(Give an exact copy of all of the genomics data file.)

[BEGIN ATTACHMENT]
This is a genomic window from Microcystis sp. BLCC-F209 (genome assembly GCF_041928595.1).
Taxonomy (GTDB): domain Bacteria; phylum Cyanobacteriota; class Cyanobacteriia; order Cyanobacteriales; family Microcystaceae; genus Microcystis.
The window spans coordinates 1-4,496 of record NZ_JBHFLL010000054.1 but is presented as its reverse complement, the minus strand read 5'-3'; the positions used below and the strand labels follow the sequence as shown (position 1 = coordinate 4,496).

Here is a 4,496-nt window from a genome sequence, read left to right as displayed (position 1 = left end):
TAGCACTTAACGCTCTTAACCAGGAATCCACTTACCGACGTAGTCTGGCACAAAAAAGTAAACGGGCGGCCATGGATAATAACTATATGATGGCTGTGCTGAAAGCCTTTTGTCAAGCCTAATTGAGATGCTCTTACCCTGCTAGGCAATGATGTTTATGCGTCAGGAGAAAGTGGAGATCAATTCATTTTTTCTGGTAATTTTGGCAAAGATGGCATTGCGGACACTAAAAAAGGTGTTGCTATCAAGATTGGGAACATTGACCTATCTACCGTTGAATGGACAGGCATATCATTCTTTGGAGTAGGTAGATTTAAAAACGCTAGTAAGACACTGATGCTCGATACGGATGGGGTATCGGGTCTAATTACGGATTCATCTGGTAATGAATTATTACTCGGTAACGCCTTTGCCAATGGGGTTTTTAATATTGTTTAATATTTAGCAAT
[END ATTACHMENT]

This is a genomic window from Microcystis sp. BLCC-F209 (genome assembly GCF_041928595.1).
Taxonomy (GTDB): domain Bacteria; phylum Cyanobacteriota; class Cyanobacteriia; order Cyanobacteriales; family Microcystaceae; genus Microcystis.
The window spans coordinates 1-4,496 of record NZ_JBHFLL010000054.1 but is presented as its reverse complement, the minus strand read 5'-3'; the positions used below and the strand labels follow the sequence as shown (position 1 = coordinate 4,496).

Here is a 4,496-nt window from a genome sequence, read left to right as displayed (position 1 = left end):
TAGCACTTAACGCTCTTAACCAGGAATCCACTTACCGACGTAGTCTGGCACAAAAAAGTAAACGGGCGGCCATGGATAATAACTATATGATGGCTGTGCTGAAAGCCTTTTGTCAAGCCTAATTGAGATGCTCTTACCCTGCTAGGCAATGATGTTTATGCGTCAGGAGAAAGTGGAGATCAATTCATTTTTTCTGGTAATTTTGGCAAAGATGGCATTGCGGACACTAAAAAAGGTGTTGCTATCAAGATTGGGAACATTGACCTATCTACCGTTGAATGGACAGGCATATCATTCTTTGGAGTAGGTAGATTTAAAAACGCTAGTAAGACACTGATGCTCGATACGGATGGGGTATCGGGTCTAATTACGGATTCATCTGGTAATGAATTATTACTCGGTAACGCCTTTGCCAATGGGGTTTTTAATATTGTTTAATATTTAGCAAT